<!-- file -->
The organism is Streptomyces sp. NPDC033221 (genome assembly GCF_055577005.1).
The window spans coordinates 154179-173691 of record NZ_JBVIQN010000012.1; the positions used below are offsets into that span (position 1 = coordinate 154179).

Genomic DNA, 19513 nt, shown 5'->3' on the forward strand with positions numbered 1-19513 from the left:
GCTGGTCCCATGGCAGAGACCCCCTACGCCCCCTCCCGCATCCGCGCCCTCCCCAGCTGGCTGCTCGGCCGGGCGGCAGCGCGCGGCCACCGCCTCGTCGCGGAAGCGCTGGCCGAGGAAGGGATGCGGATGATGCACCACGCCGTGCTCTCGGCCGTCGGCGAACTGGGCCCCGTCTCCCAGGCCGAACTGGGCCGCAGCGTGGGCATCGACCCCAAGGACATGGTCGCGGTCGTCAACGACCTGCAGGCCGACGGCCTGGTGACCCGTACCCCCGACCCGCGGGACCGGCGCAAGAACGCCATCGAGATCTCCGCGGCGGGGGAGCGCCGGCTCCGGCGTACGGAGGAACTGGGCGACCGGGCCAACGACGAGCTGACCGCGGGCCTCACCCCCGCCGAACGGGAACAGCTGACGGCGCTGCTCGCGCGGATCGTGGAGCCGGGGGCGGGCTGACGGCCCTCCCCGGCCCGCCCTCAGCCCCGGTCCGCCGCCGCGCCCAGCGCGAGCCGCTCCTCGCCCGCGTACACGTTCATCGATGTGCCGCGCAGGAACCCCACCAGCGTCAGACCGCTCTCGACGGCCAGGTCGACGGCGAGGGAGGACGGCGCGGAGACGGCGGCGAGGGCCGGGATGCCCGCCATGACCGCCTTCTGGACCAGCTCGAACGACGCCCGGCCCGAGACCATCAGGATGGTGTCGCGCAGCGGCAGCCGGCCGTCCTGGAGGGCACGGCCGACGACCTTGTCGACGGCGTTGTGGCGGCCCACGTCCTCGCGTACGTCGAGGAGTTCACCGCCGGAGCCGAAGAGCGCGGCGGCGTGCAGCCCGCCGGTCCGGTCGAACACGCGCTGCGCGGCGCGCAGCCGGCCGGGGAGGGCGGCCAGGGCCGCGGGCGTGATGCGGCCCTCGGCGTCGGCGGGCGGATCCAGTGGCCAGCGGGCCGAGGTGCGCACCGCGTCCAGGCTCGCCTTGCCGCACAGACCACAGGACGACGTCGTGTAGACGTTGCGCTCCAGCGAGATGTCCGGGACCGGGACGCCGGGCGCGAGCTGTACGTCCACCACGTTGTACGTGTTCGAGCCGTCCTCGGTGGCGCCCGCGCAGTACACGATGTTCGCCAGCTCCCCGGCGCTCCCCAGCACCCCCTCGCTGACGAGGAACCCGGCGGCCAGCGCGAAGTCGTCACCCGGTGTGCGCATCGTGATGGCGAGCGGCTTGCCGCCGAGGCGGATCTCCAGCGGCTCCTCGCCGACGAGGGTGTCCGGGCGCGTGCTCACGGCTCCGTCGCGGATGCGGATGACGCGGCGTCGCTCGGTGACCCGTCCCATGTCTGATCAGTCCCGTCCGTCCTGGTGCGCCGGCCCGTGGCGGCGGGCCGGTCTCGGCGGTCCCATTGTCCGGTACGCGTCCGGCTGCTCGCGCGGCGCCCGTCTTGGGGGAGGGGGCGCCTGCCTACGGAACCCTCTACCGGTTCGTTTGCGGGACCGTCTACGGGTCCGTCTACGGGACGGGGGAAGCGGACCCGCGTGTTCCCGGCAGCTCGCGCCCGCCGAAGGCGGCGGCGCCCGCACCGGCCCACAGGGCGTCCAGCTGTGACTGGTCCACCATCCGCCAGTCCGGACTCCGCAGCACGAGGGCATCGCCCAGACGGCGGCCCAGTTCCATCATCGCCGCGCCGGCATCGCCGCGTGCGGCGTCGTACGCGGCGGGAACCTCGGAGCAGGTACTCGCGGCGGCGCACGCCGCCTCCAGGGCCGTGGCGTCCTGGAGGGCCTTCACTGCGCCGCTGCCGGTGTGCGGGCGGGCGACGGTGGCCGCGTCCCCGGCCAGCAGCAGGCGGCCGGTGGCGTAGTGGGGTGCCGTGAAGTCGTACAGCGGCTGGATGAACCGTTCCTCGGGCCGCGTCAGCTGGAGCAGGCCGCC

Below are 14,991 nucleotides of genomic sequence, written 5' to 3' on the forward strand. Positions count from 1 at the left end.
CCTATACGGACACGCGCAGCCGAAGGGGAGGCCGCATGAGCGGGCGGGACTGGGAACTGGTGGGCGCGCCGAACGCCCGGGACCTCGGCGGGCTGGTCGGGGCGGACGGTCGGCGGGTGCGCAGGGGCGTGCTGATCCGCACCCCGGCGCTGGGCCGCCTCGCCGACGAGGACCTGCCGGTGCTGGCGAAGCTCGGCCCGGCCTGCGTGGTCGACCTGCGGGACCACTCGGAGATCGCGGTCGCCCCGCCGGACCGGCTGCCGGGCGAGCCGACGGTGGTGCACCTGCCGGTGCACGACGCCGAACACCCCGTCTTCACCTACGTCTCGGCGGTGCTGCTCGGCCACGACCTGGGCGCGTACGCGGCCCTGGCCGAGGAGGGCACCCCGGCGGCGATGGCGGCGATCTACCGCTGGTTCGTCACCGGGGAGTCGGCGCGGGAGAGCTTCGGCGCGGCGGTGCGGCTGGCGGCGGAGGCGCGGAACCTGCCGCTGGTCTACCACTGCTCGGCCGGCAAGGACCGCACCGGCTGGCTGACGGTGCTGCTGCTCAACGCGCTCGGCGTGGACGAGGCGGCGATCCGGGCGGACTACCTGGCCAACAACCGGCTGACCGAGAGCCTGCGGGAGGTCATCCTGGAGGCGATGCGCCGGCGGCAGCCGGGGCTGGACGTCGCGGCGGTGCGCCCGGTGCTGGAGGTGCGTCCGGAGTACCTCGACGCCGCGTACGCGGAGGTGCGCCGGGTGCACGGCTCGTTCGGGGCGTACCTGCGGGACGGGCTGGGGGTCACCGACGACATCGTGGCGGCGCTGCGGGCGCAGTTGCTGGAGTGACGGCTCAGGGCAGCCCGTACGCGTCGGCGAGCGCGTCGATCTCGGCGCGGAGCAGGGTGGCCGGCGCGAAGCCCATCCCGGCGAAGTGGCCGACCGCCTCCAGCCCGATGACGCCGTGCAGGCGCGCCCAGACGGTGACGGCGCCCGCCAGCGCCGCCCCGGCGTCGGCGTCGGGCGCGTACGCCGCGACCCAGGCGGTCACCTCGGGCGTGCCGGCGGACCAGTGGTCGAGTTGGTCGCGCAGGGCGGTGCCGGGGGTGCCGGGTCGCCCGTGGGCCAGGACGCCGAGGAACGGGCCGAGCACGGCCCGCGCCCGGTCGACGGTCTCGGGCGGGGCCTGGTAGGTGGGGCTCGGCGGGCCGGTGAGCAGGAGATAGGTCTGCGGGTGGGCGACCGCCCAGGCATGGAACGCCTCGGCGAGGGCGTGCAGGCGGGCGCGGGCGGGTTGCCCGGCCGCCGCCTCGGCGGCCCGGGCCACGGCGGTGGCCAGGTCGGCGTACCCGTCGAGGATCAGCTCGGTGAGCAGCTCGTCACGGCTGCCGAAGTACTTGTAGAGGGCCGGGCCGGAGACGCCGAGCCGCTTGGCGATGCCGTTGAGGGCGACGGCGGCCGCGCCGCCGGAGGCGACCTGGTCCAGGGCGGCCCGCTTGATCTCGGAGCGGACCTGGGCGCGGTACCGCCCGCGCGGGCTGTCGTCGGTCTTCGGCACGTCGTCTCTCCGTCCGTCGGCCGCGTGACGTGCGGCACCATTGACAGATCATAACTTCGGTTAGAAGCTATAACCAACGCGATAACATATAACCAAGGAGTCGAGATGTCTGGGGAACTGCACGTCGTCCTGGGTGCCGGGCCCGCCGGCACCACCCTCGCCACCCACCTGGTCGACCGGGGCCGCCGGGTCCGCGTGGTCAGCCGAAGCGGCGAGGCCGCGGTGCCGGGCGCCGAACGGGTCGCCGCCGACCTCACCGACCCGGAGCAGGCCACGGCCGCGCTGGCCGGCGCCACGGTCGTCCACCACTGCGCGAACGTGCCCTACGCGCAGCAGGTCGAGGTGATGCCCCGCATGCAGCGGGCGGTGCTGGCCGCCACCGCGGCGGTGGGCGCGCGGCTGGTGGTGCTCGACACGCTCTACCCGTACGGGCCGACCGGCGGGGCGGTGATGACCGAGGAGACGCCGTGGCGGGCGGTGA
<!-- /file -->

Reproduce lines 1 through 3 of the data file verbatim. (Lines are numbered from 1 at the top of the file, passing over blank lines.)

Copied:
The organism is Streptomyces sp. NPDC033221 (genome assembly GCF_055577005.1).
The window spans coordinates 154179-173691 of record NZ_JBVIQN010000012.1; the positions used below are offsets into that span (position 1 = coordinate 154179).

Genomic DNA, 19513 nt, shown 5'->3' on the forward strand with positions numbered 1-19513 from the left: